SIR Ian Wood said the North Sea oil and gas industry could remain buoyant for another 10 years with the right support from ministers after the oil services giant he developed posted bumper profits for 2011.
Aberdeen-based Wood Group increased underlying profits from continuing operations by 56% to $342 million (£220m), from $219m in the preceding period, helped by strong activity levels off Scotland.
The company is recruiting 430 additional staff to help cope with its North Sea workload.
Aberdeen-based Wood Group said the arm of the business that helps firms develop new assets enjoyed "notable growth in the North Sea". Chaired by Sir Ian, Wood is benefiting from booming investment off Shetland by oil and gas firms like BP.
The company said the Wood Group PSN business, which supports existing assets, also enjoyed strong demand in the North Sea.
Firms want to ensure their facilities are in shape able to capitalise on strong demand in places like China and $100 per barrel plus oil prices.
The unit's strong performance helped vindicate the decision to buy its Aberdeen rival PSN for $955m in 2010, to increase its exposure to brownfield work. It raised $2.8bn by selling its Well Support division last year. Wood said the integration of PSN has gone well, although it has made losses in Oman and Colombia.
The increase in activity occurred despite warnings that the hike in North Sea taxes in the 2011 Budget would lead firms to slash investment in UK waters.
Asked whether the industry had cried wolf about the increase, Sir Ian said: "No, because in terms of the oil price $100 plus in the North Sea is okay, but where the Government got it wrong was the gas price. Gas prices have not increased in line with oil prices."
Sir Ian continued: "I think it's recognised the Government made the decision very quickly at the last minute and didn't take account of the impact it was going to have on gas developments.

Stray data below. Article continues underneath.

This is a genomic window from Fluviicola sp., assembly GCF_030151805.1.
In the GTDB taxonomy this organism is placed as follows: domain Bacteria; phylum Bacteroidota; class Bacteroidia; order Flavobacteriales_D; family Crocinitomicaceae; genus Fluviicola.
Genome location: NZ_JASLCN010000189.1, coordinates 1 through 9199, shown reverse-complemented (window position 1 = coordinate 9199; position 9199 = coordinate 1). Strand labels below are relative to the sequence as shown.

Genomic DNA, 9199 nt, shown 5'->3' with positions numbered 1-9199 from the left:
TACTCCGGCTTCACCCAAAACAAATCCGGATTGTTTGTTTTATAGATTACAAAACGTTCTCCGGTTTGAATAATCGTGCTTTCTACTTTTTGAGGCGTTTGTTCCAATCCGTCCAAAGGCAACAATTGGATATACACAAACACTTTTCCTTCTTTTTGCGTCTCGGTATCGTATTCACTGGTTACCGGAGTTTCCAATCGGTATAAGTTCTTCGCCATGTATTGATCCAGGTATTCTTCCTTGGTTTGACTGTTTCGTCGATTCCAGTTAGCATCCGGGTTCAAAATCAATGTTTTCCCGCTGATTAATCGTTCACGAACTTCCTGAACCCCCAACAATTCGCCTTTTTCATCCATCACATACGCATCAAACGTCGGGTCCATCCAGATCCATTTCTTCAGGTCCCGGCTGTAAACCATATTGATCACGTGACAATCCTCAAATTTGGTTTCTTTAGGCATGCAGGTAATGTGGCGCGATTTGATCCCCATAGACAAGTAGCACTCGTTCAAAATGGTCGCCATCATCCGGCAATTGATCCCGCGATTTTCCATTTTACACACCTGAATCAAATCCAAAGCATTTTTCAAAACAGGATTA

"Gas developments are
being undoubtedly held back."
Sir Ian wants the Chancellor to provide targeted help for oil and gas firms in the Budget on March 21.
He said: "2012 and 2013 look pretty good but the Government must take on board the importance of a policy that maximises the recovery from the North Sea, as well as looking at next year's revenue to the Treasury."
Sir Ian said by providing effective tax relief for decomissioning costs the Chancellor could encourage asset transfers between firms, triggering a "lot of additional spend".
He also wants the Government to introduce more field allowances, to encourage investment in marginal developments.
Chief executive Allister Langlands said Wood expects global exploration and production spending to rise by 5% to 10% this year, after rising 10% in 2011.
Reflecting confidence, the group declared a final dividend of 9.6 cents per share. This will bring the full year dividend to 13.5 cents, up 23% on 2010.
Shares in Wood Group fell 8%, 58p to 705.5p, possibly reflecting some profit taking, The price had increased by more than 30% in the last six months.